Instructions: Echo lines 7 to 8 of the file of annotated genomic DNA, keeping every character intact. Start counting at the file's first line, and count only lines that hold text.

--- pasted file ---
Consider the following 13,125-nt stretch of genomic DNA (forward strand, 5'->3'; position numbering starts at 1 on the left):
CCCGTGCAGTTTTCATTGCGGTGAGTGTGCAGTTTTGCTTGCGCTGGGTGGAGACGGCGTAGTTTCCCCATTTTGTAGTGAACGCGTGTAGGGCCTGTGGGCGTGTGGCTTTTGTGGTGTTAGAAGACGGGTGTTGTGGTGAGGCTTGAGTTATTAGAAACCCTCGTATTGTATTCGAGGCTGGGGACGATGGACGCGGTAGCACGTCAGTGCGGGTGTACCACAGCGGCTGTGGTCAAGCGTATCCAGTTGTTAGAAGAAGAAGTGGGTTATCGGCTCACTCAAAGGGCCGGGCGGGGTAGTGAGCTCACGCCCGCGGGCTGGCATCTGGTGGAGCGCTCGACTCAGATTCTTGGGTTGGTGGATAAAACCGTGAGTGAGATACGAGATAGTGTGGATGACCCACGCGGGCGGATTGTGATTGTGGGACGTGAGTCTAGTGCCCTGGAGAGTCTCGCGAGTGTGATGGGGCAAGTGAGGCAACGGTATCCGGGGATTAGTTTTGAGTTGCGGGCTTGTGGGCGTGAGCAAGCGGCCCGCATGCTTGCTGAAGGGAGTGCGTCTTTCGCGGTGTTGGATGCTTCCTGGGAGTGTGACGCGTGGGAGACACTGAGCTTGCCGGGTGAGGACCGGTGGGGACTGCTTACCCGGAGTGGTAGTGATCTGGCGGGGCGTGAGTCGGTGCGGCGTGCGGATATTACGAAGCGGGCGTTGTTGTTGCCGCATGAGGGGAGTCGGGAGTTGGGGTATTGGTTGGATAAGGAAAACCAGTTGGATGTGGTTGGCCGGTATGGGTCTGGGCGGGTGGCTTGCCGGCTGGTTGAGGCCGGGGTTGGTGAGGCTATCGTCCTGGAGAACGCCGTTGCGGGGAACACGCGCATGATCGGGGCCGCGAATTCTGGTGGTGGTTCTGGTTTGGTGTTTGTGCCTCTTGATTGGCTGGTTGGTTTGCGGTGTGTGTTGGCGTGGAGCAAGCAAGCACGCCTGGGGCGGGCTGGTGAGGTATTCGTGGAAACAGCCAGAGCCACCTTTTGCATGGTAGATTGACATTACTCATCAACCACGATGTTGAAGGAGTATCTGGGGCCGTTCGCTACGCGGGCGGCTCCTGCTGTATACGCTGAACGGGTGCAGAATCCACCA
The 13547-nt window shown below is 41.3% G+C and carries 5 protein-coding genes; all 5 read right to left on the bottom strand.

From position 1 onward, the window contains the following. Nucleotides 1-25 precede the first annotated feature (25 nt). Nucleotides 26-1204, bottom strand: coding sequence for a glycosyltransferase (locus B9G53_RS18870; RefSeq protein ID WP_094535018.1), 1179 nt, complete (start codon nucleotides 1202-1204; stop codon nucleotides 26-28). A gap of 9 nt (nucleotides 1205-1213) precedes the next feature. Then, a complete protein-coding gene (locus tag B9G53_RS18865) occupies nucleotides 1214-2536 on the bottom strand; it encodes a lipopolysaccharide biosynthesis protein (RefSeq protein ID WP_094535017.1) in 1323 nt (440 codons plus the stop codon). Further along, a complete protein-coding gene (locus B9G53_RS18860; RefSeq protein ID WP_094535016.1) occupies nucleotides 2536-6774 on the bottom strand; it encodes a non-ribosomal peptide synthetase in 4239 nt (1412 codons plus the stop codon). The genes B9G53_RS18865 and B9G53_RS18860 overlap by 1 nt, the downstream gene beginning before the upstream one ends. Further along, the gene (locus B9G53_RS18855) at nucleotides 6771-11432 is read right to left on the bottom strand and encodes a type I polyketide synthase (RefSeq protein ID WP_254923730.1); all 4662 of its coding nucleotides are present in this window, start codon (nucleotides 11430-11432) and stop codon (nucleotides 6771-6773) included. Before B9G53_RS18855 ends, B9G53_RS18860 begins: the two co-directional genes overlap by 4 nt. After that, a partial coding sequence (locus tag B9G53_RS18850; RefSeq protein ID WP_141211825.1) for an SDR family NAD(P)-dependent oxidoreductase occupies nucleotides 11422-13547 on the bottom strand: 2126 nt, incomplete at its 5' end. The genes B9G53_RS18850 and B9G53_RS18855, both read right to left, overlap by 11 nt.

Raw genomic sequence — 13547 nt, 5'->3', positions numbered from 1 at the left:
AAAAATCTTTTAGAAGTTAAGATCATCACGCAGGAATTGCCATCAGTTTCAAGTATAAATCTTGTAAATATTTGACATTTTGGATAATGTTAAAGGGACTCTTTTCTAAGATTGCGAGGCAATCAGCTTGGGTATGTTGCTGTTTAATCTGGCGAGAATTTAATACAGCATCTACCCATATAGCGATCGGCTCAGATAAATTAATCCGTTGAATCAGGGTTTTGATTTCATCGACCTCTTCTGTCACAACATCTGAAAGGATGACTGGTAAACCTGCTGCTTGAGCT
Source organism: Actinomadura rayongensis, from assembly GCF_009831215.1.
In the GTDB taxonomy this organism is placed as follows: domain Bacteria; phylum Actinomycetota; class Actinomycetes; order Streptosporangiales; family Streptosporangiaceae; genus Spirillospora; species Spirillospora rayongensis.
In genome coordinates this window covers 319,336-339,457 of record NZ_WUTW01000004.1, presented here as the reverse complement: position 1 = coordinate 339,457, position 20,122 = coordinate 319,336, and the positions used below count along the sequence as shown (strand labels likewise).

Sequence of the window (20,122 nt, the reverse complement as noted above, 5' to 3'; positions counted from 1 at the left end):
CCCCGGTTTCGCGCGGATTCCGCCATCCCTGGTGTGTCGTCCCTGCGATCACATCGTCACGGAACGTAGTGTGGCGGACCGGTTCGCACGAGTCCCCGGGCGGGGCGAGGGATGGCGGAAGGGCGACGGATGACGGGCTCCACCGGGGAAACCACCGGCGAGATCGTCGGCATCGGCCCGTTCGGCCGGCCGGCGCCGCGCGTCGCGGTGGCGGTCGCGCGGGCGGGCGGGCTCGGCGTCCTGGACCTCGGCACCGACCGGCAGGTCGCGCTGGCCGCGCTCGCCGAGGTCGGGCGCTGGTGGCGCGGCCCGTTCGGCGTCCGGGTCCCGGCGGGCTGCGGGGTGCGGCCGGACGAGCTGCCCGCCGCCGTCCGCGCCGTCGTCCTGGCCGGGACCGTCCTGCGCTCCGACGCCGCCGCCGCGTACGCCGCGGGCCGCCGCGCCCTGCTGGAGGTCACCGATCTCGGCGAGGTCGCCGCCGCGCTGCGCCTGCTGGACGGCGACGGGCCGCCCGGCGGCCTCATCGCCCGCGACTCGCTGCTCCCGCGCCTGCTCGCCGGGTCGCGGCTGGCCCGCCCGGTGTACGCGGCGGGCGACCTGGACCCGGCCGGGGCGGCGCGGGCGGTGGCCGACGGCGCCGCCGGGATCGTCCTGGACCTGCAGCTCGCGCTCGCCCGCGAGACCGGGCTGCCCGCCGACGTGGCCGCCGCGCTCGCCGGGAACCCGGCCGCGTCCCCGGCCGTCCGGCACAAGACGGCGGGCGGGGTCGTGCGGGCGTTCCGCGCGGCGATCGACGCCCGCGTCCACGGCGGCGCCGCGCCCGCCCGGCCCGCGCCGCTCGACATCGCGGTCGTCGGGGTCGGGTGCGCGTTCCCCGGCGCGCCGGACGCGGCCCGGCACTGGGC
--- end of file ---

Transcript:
Source organism: Actinomadura rayongensis, from assembly GCF_009831215.1.
In the GTDB taxonomy this organism is placed as follows: domain Bacteria; phylum Actinomycetota; class Actinomycetes; order Streptosporangiales; family Streptosporangiaceae; genus Spirillospora; species Spirillospora rayongensis.